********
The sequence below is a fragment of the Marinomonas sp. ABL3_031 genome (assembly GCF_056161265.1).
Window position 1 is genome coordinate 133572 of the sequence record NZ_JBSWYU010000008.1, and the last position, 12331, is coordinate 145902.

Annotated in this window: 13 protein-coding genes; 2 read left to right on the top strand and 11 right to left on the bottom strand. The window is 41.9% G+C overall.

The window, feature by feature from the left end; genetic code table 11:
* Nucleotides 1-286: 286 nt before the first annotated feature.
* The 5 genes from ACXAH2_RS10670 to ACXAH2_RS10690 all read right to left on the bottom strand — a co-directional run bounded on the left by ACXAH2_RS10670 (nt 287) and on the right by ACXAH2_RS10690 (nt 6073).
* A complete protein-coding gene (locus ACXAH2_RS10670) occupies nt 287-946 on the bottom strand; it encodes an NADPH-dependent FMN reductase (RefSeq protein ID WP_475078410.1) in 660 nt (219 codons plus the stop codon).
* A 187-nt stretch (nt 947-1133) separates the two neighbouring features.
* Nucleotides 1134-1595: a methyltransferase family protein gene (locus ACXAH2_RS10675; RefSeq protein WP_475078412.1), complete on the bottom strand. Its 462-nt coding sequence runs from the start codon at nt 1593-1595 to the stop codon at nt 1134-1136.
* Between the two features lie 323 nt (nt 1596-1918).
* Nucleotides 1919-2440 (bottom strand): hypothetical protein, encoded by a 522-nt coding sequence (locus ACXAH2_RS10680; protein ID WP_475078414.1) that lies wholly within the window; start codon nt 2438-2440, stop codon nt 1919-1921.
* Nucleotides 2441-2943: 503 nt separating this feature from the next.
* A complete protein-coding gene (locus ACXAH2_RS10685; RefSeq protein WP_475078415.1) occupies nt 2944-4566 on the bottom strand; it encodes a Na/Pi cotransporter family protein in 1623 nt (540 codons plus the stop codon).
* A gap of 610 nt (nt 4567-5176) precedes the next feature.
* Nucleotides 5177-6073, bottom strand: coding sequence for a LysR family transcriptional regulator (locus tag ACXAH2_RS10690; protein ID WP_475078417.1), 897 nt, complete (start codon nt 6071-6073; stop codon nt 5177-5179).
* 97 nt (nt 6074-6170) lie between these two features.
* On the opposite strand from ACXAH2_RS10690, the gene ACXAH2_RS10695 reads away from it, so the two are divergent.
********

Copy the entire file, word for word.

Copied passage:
The sequence below is a fragment of the Marinomonas sp. ABL3_031 genome (assembly GCF_056161265.1).
Window position 1 is genome coordinate 133572 of the sequence record NZ_JBSWYU010000008.1, and the last position, 12331, is coordinate 145902.

Annotated in this window: 13 protein-coding genes; 2 read left to right on the top strand and 11 right to left on the bottom strand. The window is 41.9% G+C overall.

The window, feature by feature from the left end; genetic code table 11:
* Nucleotides 1-286: 286 nt before the first annotated feature.
* The 5 genes from ACXAH2_RS10670 to ACXAH2_RS10690 all read right to left on the bottom strand — a co-directional run bounded on the left by ACXAH2_RS10670 (nt 287) and on the right by ACXAH2_RS10690 (nt 6073).
* A complete protein-coding gene (locus ACXAH2_RS10670) occupies nt 287-946 on the bottom strand; it encodes an NADPH-dependent FMN reductase (RefSeq protein ID WP_475078410.1) in 660 nt (219 codons plus the stop codon).
* A 187-nt stretch (nt 947-1133) separates the two neighbouring features.
* Nucleotides 1134-1595: a methyltransferase family protein gene (locus ACXAH2_RS10675; RefSeq protein WP_475078412.1), complete on the bottom strand. Its 462-nt coding sequence runs from the start codon at nt 1593-1595 to the stop codon at nt 1134-1136.
* Between the two features lie 323 nt (nt 1596-1918).
* Nucleotides 1919-2440 (bottom strand): hypothetical protein, encoded by a 522-nt coding sequence (locus ACXAH2_RS10680; protein ID WP_475078414.1) that lies wholly within the window; start codon nt 2438-2440, stop codon nt 1919-1921.
* Nucleotides 2441-2943: 503 nt separating this feature from the next.
* A complete protein-coding gene (locus ACXAH2_RS10685; RefSeq protein WP_475078415.1) occupies nt 2944-4566 on the bottom strand; it encodes a Na/Pi cotransporter family protein in 1623 nt (540 codons plus the stop codon).
* A gap of 610 nt (nt 4567-5176) precedes the next feature.
* Nucleotides 5177-6073, bottom strand: coding sequence for a LysR family transcriptional regulator (locus tag ACXAH2_RS10690; protein ID WP_475078417.1), 897 nt, complete (start codon nt 6071-6073; stop codon nt 5177-5179).
* 97 nt (nt 6074-6170) lie between these two features.
* On the opposite strand from ACXAH2_RS10690, the gene ACXAH2_RS10695 reads away from it, so the two are divergent.